Nides said that there was always a plan to "right-size" the Baghdad embassy and shift to a "more normalized" embassy presence. But the focus of the review he has been working on "informally" for months has been mainly about switching from contractors to local hires and sourcing embassy goods from the local marketplace.

"This is what the Iraqis want, and quite frankly, that’s what we want because it’s cheaper. It’s more important to be part of the community," said Nides. "Contrary to some of the news reports, we are not reducing our operations by 50 percent… To be honest with you, I don’t know where the 50 percent number came from." (The Times reported the State Department was "preparing to slash by as much as half the enormous diplomatic presence it had planned for Iraq, a sharp sign of declining American influence in the country.")

Nides declined to say exactly how much of the embassy staff would be withdrawn but repeated several times that contractors are first on the chopping block, although there may also be some drawdown of diplomatic staff.

He held a conference call Wednesday morning with the Baghdad embassy staff to brief them on his ongoing review, which will play out over the next few months, he said. As for complaints by the embassy staff that the salad bar is not fully stocked and there aren’t enough chicken wings to go around, Nides said they should prepare to eat Iraqi food going forward.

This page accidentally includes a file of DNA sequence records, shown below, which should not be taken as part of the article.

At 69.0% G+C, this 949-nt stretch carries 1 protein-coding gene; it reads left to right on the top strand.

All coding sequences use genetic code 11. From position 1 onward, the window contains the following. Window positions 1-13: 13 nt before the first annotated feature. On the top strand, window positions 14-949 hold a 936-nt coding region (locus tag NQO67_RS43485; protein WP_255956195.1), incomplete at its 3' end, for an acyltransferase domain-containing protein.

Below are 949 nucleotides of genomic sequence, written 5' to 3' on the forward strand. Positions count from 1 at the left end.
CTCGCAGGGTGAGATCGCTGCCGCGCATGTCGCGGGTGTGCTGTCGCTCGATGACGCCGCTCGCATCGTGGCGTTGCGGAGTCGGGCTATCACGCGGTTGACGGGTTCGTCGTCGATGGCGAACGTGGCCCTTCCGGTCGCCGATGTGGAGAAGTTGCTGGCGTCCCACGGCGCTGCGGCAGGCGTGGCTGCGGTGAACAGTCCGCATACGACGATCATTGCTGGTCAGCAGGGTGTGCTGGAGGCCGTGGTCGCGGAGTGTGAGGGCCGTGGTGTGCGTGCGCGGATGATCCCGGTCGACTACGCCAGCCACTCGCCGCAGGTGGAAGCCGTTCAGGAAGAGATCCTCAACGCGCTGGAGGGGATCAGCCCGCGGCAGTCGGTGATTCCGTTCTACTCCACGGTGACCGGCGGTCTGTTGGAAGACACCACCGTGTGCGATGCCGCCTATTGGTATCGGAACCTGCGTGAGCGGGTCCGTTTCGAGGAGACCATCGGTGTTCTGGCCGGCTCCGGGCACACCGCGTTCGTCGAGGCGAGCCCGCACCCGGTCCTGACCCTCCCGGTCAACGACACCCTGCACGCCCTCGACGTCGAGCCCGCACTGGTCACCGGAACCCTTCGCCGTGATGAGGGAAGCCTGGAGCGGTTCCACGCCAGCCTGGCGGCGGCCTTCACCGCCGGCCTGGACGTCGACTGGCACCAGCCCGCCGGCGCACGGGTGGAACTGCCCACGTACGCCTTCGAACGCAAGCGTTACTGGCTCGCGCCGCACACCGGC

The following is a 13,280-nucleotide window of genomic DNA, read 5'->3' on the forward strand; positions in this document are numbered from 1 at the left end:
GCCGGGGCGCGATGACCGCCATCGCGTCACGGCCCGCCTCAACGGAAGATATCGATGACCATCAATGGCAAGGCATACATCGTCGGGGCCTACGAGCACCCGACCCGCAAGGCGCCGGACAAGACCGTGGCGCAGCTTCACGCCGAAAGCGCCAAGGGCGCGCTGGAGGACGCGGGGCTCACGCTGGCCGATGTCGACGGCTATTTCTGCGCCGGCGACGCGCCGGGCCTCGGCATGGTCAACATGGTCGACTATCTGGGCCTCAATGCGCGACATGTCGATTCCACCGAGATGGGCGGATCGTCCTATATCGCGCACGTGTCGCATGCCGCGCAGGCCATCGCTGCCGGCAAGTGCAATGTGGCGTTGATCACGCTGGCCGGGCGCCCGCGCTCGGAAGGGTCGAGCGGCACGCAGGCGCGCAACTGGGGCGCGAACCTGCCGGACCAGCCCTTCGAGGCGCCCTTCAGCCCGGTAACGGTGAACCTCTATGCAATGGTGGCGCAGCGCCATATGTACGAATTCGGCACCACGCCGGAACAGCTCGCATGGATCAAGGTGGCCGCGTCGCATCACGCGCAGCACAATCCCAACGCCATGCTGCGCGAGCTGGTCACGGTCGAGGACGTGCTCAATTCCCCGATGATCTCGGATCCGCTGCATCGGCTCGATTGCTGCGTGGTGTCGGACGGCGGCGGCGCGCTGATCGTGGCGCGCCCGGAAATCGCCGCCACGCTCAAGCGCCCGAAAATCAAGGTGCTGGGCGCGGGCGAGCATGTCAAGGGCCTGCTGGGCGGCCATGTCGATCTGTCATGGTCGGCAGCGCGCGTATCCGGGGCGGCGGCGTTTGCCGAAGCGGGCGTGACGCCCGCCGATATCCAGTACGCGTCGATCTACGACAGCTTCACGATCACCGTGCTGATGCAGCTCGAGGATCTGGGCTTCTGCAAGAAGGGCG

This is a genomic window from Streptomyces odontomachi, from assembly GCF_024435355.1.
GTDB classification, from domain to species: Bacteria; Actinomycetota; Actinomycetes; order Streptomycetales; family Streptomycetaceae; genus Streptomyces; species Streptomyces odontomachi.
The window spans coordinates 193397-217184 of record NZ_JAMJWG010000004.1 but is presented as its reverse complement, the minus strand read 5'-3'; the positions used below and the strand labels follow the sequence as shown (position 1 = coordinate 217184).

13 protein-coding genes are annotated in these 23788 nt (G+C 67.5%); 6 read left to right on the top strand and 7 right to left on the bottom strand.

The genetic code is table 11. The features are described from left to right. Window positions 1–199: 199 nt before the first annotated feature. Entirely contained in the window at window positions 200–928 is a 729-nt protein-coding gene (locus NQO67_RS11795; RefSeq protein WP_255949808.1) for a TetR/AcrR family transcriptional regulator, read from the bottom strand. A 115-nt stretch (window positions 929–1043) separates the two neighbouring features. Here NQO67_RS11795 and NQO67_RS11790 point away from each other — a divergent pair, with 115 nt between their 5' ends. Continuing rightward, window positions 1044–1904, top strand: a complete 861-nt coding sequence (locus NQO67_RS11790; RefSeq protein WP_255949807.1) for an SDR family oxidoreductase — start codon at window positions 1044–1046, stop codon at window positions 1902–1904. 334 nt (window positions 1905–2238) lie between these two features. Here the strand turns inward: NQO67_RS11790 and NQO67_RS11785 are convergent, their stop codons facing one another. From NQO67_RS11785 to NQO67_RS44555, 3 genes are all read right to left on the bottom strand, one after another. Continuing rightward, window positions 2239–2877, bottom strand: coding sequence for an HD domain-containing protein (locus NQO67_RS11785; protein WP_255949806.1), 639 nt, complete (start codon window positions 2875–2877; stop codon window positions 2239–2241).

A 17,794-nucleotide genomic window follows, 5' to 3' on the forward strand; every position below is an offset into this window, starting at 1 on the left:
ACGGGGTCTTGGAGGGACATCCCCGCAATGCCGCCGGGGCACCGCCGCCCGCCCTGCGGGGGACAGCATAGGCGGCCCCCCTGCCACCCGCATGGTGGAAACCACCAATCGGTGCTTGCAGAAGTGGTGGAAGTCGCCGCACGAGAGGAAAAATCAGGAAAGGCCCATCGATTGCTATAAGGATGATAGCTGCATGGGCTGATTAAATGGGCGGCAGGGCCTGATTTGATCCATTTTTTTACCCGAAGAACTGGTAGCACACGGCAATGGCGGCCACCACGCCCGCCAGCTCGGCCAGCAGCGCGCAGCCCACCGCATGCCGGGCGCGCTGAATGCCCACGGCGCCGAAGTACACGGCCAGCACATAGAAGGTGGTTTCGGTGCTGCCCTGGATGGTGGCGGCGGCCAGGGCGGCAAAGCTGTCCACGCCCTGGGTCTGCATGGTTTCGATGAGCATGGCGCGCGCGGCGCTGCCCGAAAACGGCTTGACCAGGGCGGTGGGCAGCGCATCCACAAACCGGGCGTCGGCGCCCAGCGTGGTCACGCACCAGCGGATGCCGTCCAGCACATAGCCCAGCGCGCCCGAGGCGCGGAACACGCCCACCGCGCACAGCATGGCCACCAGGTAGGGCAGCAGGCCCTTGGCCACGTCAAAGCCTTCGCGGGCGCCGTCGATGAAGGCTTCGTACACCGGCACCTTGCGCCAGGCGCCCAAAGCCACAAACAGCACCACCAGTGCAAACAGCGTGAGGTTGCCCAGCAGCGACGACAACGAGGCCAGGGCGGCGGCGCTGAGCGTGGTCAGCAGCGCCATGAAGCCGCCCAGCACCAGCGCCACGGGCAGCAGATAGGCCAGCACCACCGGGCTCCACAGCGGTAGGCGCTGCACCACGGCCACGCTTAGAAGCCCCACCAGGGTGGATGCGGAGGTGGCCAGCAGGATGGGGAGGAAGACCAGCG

"If I can get more food purchasing done in Iraq and not have to bring it in, that will dramatically decrease our dependency on contractors to do food service," he explained. (Masgouf, anyone?)

At Wednesday’s press briefing, AP reporter Matt Lee asked spokeswoman Victoria Nuland: "Did the subject of lettuce shipments and chicken wing rationing come up in the [Nides] conference call this morning?"

"I do not know the answer to that, Matt," Nuland replied.

Josh Rogin covers national security and foreign policy and writes the daily Web column The Cable. His column appears bi-weekly in the print edition of The Washington Post. He can be reached for comments or tips at josh.rogin@foreignpolicy.com.

Previously, Josh covered defense and foreign policy as a staff writer for Congressional Quarterly, writing extensively on Iraq, Afghanistan, Guantánamo Bay, U.S.-Asia relations, defense budgeting and appropriations, and the defense lobbying and contracting industries. Prior to that, he covered military modernization, cyber warfare, space, and missile defense for Federal Computer Week Magazine. He has also served as Pentagon Staff Reporter for the Asahi Shimbun, Japan's leading daily newspaper, in its Washington, D.C., bureau, where he reported on U.S.-Japan relations, Chinese military modernization, the North Korean nuclear crisis, and more.

A graduate of George Washington University's Elliott School of International Affairs, Josh lived in Yokohama, Japan, and studied at Tokyo's Sophia University. He speaks conversational Japanese and has reported from the region. He has also worked at the House International Relations Committee, the Embassy of Japan, and the Brookings Institution.

Josh's reporting has been featured on CNN, MSNBC, C-Span, CBS, ABC, NPR, WTOP, and several other outlets. He was a 2008-2009 National Press Foundation's Paul Miller Washington Reporting Fellow, 2009 military reporting fellow with the Knight Center for Specialized Journalism and the 2011 recipient of the InterAction Award for Excellence in International Reporting. He hails from Philadelphia and lives in Washington, D.C. Twitter: @joshrogin